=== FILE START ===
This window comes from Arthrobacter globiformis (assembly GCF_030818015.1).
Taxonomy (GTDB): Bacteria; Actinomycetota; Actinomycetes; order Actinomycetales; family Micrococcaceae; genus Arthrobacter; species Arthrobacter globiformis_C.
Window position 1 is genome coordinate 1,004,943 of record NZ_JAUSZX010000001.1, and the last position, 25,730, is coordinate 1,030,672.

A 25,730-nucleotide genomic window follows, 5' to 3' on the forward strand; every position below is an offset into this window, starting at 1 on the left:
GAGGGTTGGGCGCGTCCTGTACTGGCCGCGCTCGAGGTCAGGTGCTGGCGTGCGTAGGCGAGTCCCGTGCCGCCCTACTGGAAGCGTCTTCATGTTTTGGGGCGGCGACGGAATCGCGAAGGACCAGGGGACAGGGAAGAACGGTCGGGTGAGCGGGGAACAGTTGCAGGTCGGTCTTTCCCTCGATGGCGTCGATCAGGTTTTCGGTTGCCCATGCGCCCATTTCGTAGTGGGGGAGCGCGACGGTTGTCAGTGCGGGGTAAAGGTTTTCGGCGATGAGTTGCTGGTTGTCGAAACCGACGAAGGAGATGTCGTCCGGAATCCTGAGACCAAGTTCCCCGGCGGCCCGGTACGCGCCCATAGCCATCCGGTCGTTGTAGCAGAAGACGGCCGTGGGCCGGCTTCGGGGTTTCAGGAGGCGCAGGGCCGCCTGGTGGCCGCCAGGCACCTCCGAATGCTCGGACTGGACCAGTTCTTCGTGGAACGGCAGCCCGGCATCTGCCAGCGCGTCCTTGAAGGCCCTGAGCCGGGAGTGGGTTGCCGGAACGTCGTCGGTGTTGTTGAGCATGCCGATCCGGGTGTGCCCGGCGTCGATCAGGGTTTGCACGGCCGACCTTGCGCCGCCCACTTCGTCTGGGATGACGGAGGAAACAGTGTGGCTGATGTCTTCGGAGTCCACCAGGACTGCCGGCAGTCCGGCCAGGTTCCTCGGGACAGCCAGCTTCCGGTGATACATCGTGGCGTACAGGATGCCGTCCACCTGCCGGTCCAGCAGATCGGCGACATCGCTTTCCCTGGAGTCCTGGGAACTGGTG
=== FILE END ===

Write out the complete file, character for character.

This window comes from Arthrobacter globiformis (assembly GCF_030818015.1).
Taxonomy (GTDB): Bacteria; Actinomycetota; Actinomycetes; order Actinomycetales; family Micrococcaceae; genus Arthrobacter; species Arthrobacter globiformis_C.
Window position 1 is genome coordinate 1,004,943 of record NZ_JAUSZX010000001.1, and the last position, 25,730, is coordinate 1,030,672.

A 25,730-nucleotide genomic window follows, 5' to 3' on the forward strand; every position below is an offset into this window, starting at 1 on the left:
GAGGGTTGGGCGCGTCCTGTACTGGCCGCGCTCGAGGTCAGGTGCTGGCGTGCGTAGGCGAGTCCCGTGCCGCCCTACTGGAAGCGTCTTCATGTTTTGGGGCGGCGACGGAATCGCGAAGGACCAGGGGACAGGGAAGAACGGTCGGGTGAGCGGGGAACAGTTGCAGGTCGGTCTTTCCCTCGATGGCGTCGATCAGGTTTTCGGTTGCCCATGCGCCCATTTCGTAGTGGGGGAGCGCGACGGTTGTCAGTGCGGGGTAAAGGTTTTCGGCGATGAGTTGCTGGTTGTCGAAACCGACGAAGGAGATGTCGTCCGGAATCCTGAGACCAAGTTCCCCGGCGGCCCGGTACGCGCCCATAGCCATCCGGTCGTTGTAGCAGAAGACGGCCGTGGGCCGGCTTCGGGGTTTCAGGAGGCGCAGGGCCGCCTGGTGGCCGCCAGGCACCTCCGAATGCTCGGACTGGACCAGTTCTTCGTGGAACGGCAGCCCGGCATCTGCCAGCGCGTCCTTGAAGGCCCTGAGCCGGGAGTGGGTTGCCGGAACGTCGTCGGTGTTGTTGAGCATGCCGATCCGGGTGTGCCCGGCGTCGATCAGGGTTTGCACGGCCGACCTTGCGCCGCCCACTTCGTCTGGGATGACGGAGGAAACAGTGTGGCTGATGTCTTCGGAGTCCACCAGGACTGCCGGCAGTCCGGCCAGGTTCCTCGGGACAGCCAGCTTCCGGTGATACATCGTGGCGTACAGGATGCCGTCCACCTGCCGGTCCAGCAGATCGGCGACATCGCTTTCCCTGGAGTCCTGGGAACTGGTG